7. We can't assess root systems very well during the season, but wet weather in June might have reduced root size somewhat. Dry weather effects in August probably harmed root function considerably, and loss of nutrients from the stalk likely starved the roots. As a result, roots were probably not able to resist disease attack very well, nor were they able to help maintain supplies of nutrients and water to the plant when it needed them.
8. Fortunately, the early planting and average temperatures, coupled with early pollination that tended to move grainfill into the warmer part of the summer, had the crop moving toward maturity very early, especially in central Illinois. When the very high temperatures in late August hit, therefore, the crop was close to maturity, so the high temperatures and lack of water were less damaging. (Soybeans suffered much more than corn from this, because they were not as far along in development.) Still, the week-long high temperatures ended grainfilling in fields with dry soils, and probably contributed to weak stalks.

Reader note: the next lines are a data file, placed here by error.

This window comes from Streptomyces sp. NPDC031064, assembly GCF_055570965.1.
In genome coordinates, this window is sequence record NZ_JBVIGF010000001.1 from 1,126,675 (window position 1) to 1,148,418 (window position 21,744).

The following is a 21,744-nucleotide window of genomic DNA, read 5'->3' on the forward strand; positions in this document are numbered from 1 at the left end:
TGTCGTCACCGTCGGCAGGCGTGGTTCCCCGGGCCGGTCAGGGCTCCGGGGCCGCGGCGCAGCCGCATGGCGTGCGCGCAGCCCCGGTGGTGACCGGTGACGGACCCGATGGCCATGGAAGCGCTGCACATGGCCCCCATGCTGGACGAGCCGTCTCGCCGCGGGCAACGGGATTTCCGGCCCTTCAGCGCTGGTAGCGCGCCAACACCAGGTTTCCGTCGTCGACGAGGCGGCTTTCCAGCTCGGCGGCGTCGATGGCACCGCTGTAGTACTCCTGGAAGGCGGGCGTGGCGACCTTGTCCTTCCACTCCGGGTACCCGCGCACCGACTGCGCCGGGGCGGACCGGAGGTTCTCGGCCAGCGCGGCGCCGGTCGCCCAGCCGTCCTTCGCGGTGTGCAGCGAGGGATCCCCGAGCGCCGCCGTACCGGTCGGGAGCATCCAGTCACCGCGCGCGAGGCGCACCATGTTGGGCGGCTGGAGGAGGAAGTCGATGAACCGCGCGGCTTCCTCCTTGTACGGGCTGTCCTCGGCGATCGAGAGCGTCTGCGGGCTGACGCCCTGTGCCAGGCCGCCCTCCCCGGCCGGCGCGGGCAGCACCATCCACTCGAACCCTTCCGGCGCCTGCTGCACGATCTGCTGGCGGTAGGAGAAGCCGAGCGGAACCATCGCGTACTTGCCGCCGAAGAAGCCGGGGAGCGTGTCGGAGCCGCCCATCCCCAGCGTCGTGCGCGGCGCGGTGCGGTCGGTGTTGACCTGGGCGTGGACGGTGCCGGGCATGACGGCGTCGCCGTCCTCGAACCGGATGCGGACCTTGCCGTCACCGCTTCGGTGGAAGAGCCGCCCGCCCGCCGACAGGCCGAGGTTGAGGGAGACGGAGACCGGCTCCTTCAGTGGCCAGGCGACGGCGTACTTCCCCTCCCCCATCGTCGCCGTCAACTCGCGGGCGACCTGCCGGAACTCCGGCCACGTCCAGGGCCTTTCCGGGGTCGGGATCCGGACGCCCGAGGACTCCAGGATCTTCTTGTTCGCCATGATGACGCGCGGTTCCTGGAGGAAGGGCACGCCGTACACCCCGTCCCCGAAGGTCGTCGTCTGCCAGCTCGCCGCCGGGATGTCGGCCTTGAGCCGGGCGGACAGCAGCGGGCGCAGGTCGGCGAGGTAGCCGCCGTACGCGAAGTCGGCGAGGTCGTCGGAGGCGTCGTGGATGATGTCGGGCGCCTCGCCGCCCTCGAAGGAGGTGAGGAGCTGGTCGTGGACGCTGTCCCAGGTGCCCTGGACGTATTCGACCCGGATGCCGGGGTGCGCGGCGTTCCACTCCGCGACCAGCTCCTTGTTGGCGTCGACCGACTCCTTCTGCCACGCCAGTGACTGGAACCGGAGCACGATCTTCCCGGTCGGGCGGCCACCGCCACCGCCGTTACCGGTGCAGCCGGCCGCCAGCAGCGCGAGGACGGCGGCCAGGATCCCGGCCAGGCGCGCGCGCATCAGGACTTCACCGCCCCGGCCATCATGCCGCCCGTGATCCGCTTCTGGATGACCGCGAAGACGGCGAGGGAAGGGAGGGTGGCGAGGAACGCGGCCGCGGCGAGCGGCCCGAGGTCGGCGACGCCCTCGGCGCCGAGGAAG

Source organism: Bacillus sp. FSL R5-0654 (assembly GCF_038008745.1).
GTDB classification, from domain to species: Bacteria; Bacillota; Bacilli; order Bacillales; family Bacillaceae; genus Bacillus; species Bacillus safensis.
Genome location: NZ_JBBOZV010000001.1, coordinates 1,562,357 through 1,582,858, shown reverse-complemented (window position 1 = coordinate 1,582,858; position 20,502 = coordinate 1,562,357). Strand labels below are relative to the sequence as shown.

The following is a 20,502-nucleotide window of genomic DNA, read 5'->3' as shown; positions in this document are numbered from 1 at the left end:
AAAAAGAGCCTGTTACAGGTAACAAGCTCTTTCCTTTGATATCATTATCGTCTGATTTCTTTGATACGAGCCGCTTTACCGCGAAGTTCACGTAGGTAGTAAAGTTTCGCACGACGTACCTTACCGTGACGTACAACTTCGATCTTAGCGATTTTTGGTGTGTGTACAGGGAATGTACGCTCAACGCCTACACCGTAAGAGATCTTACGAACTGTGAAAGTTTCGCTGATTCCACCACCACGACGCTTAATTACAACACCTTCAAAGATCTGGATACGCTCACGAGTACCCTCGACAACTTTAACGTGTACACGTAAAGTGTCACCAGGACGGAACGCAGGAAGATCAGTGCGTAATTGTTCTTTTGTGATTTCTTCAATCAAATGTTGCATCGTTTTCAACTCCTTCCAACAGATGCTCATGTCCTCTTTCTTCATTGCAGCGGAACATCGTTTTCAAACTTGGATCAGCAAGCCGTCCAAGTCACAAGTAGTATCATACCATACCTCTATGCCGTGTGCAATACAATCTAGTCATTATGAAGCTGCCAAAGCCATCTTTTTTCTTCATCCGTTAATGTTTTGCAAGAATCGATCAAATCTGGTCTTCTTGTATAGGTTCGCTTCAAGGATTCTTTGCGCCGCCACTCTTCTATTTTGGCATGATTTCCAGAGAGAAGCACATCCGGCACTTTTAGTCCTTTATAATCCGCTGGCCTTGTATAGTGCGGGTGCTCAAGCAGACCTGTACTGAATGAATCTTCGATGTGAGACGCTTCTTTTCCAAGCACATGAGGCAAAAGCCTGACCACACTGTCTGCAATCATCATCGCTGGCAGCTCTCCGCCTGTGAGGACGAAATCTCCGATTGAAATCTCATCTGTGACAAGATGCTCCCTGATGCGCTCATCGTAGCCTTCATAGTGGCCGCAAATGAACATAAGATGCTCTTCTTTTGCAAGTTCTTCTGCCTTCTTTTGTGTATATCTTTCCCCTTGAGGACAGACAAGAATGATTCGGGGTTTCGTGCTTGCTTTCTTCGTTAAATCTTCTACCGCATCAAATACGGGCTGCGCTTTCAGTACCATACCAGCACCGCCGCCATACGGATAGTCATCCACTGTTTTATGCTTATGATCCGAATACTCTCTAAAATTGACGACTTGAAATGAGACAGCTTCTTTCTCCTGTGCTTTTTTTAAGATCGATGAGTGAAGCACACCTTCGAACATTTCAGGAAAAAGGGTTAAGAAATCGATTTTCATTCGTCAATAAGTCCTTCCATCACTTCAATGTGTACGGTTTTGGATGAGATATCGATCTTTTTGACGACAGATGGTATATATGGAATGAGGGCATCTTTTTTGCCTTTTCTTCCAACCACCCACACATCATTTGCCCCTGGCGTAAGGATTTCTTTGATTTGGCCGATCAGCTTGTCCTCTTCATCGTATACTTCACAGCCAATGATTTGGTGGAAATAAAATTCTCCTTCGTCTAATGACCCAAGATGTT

9. Even with these problems, the statewide yield average projected in early August was 159 bushels per acre, which would have made it the highest yield on record. That dropped in later months, but the current estimate is 153 bushels per acre, which is only 3 bushels less than in the record year of 1994.

The description above seems to describe a crop season that was very favorable for corn, with little to complain about in terms of yield. The bad news in 2000, at least for a sizable number of producers, was the poor stalk quality: an estimated 20 to 25 percent of the corn crop in Illinois suffered moderate to severe stalk quality problems. Reasons for this are outlined above, but the very slow harvest progress and stress of running combines so slowly and carefully left many producers saying "Never again," especially with those hybrids that didn't stand next to those that did. What conclusion can we draw about hybrid performance and stalk quality, and what should we do in the future to prevent this problem?